Thirdly, “right to manage”. Leaseholders are subject to charges and fees over which they have no control. This is entirely at odds with the idea that property should provide the owner with a measure of autonomy and independence. The threshold required for leaseholders to set up a right to manage a company, through which they can have a say on the upkeep and maintenance of their building, should be lowered to 35% of a block’s residents.

And finally, all future flat sales ought to come with a share of the freehold. The government’s intention to ban leasehold houses is welcome. But failing to simultaneously ban future leasehold flat sales risks generating a two-tier property market between rural homes with secure property rights, and urban flats with all the abiding flaws of leasehold discussed above. Rightly, the government’s wider housing strategy is predicated on the densification of our urban centres. Ending leasehold for future house sales but not flats will disincentivise urban home ownership and create a wedge between town and country.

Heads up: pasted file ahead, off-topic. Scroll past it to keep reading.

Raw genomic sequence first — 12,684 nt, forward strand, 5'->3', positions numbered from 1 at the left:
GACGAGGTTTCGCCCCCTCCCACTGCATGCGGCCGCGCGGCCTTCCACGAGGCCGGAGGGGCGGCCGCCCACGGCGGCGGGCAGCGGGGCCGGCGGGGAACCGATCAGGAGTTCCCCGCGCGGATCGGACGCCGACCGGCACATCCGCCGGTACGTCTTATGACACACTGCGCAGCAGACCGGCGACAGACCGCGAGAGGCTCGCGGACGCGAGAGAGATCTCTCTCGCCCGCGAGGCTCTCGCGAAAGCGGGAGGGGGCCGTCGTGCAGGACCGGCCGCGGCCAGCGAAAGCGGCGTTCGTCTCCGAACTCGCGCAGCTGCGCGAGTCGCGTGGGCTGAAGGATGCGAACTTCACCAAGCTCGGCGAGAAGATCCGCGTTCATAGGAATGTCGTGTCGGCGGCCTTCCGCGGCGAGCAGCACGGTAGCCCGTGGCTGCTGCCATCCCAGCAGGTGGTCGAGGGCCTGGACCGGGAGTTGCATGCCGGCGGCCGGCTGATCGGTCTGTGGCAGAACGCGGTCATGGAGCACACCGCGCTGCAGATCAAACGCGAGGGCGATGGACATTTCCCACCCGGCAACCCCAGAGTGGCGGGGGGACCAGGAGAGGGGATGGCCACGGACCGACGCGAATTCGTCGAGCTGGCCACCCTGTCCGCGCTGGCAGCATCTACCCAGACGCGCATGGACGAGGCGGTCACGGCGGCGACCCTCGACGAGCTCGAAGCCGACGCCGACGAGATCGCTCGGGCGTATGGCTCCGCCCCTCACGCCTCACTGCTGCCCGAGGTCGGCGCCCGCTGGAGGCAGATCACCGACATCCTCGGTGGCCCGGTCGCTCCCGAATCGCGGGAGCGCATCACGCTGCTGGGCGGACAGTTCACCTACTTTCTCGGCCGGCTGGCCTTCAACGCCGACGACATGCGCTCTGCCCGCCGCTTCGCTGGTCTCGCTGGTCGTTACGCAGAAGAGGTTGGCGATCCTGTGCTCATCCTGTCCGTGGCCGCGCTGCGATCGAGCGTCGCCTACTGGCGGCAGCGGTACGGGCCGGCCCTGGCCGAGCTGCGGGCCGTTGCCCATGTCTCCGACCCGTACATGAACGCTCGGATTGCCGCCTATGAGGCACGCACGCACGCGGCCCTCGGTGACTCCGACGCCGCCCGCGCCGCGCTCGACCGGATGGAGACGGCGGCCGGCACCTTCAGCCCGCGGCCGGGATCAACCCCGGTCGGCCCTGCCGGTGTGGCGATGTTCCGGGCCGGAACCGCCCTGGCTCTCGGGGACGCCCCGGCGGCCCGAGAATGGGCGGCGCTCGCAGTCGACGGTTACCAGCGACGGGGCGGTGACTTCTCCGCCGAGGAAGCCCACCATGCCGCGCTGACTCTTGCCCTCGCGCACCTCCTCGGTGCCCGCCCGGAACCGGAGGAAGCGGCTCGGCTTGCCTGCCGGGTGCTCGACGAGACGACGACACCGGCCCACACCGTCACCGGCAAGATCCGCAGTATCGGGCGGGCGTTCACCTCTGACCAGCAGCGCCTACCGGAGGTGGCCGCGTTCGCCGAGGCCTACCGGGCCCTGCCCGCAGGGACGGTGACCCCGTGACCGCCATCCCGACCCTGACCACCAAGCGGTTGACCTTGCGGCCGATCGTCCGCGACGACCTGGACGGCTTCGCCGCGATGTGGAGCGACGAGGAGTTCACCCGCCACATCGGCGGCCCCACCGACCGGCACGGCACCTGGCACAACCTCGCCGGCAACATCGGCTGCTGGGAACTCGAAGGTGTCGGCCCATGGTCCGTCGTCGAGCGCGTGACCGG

The Conservative Party, as I’ve put it before, is the party of property. But it should be the party of extending property ownership to as many people as possible. Of enabling more and more people to enjoy the rights and responsibilities of meaningful ownership. The Leasehold and Freehold Reform Bill is the greatest opportunity the government has before the election to deliver on this distinctively conservative theme. With a few small tweaks, it could be transformative.